After doing what she did best in relative obscurity for months, Martha is back in the news again. The Martha who has emerged from the shadows is Lt. Col. Martha McSally of the US Air Force. Last month she was made the first female commanding officer of an Air Force combat unit. She is now CO of the 354 th Fighter Squadron at Davis-Monthan Air Force Base in Arizona.
About her new assignment, which was made July 19, Lt. Col. McSally told Nicole Gaudiano, an Air Force Times staff writer, “Commanding a fighter squadron is what we all aspire to do. We’re the pointy end of the spear. I understand the marching orders and we will be prepared to deploy with an aggressive attitude that we will win.”
She first became widely known, and in some elevated circles widely unpopular, a couple of years ago when she took the Department of Defense to court protesting the Air Forces dress code for female personnel in Saudi Arabia — if a female went off-base she had to wear the abaya, the black head-to-toe cloak worn by Saudi Arabian women. (As was reported in a previous Senior Women article.*) She was the Air Force’s senior woman fighter pilot and the first woman to fly combat missions over enemy territory, doing it from Prince Sultan Air Force Base in Saudi Arabia.
At the time of the lawsuit, she told CBS News Correspondent Lesley Stahl, “I can fly a single-seated aircraft in enemy territory but I can’t drive a vehicle. They turned me into a fighter pilot. This is who I am. When I see something messed up, I’m going to challenge it.”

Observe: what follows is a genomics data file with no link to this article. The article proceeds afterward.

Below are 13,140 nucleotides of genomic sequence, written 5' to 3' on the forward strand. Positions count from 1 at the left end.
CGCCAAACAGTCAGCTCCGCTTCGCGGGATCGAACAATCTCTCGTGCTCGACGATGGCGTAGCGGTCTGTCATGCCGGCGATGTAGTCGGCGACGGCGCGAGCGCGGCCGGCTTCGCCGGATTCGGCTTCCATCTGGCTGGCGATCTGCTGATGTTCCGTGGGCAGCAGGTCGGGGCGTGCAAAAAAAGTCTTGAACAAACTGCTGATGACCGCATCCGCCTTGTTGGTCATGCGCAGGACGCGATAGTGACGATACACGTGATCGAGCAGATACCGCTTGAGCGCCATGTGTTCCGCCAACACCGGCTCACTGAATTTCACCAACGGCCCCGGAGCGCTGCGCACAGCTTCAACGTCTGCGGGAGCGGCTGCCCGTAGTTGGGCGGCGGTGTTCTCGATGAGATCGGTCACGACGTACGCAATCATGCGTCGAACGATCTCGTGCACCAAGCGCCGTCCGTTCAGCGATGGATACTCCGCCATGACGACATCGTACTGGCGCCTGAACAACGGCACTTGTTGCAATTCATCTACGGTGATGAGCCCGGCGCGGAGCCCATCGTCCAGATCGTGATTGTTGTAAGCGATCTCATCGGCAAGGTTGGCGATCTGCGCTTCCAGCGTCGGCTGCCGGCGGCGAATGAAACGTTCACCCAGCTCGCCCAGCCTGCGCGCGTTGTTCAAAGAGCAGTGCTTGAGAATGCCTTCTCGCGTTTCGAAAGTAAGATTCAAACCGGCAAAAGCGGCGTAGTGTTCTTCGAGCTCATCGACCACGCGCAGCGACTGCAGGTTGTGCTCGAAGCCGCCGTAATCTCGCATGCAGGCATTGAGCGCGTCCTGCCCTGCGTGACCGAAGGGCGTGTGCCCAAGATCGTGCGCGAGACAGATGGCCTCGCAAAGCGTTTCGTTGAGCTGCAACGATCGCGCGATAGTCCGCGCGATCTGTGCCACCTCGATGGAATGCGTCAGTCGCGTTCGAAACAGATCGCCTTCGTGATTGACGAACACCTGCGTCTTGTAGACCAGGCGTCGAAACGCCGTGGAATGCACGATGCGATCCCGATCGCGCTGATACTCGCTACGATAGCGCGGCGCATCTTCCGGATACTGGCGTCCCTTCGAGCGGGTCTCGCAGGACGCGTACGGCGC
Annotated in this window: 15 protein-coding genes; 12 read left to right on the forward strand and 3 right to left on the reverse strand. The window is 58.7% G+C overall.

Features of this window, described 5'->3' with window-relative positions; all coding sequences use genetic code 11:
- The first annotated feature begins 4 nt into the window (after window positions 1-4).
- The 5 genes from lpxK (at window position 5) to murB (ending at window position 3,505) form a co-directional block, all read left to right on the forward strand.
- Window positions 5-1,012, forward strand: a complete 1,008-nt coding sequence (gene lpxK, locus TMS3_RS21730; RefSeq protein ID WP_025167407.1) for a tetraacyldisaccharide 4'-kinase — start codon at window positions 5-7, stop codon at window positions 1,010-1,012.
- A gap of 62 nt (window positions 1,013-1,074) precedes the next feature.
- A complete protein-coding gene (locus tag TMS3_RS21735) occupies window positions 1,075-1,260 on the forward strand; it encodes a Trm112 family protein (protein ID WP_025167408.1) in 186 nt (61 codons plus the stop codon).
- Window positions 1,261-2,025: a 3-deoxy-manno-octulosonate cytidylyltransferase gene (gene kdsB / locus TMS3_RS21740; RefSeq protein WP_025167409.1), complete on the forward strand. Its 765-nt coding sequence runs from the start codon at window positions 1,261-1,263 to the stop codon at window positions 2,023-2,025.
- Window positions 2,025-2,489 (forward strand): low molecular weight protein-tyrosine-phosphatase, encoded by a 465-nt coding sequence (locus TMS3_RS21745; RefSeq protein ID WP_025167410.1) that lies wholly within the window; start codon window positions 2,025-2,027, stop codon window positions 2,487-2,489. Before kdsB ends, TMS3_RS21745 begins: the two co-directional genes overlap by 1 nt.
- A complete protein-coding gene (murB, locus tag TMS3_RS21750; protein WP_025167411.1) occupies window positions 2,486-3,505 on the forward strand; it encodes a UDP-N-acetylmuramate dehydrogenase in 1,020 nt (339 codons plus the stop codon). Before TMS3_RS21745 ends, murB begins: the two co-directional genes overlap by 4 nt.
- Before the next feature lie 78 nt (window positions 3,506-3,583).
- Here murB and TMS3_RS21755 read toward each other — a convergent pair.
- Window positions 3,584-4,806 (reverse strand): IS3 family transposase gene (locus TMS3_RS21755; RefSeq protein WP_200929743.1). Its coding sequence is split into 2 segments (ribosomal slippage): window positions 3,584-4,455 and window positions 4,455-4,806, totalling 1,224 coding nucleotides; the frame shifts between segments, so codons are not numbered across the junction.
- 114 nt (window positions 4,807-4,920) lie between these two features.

She won her suit but it appeared her promising military career had hit the wall. She was given poor performance reviews and was generally considered unfit to hold a leadership position and subsequently reassigned to Davis-Monthan.
But class tells. Or, to coin another cliché, cream rises to the top. So at Davis-Monthan, instead of being in exile she’s in charge. The evaluators who predicted a bleak future for her military career probably were not overjoyed at her elevation but retired Brig. Gen. Wilma L. Vaught thought it grand. Gen. Vaught is president of Women in Military Service for America Memorial Foundation.
She told the Air Force Times’ Gaudiano, “I foresee this leading to great things for her because she will be a real winner of a squadron commander. I’m confident she’ll be sensitive to the mission and, just as importantly, to the welfare of the people in her command. She is a leader in every sense of the word and one of the most courageous people that I’ve met.”
Alongside the article, the Air Force Times provided a list of pioneering women in aviation, from Amelia Earhart, the first woman to fly the Atlantic solo (1932), to Col. Dana Born, first woman to oversee instruction at the Air Force Academy (2004, pending confirmation by the Senate). Lt. Col. McSally is on the list, too, with another first:
As Capt. Martha McSally she was the first woman to fly a combat mission (1995).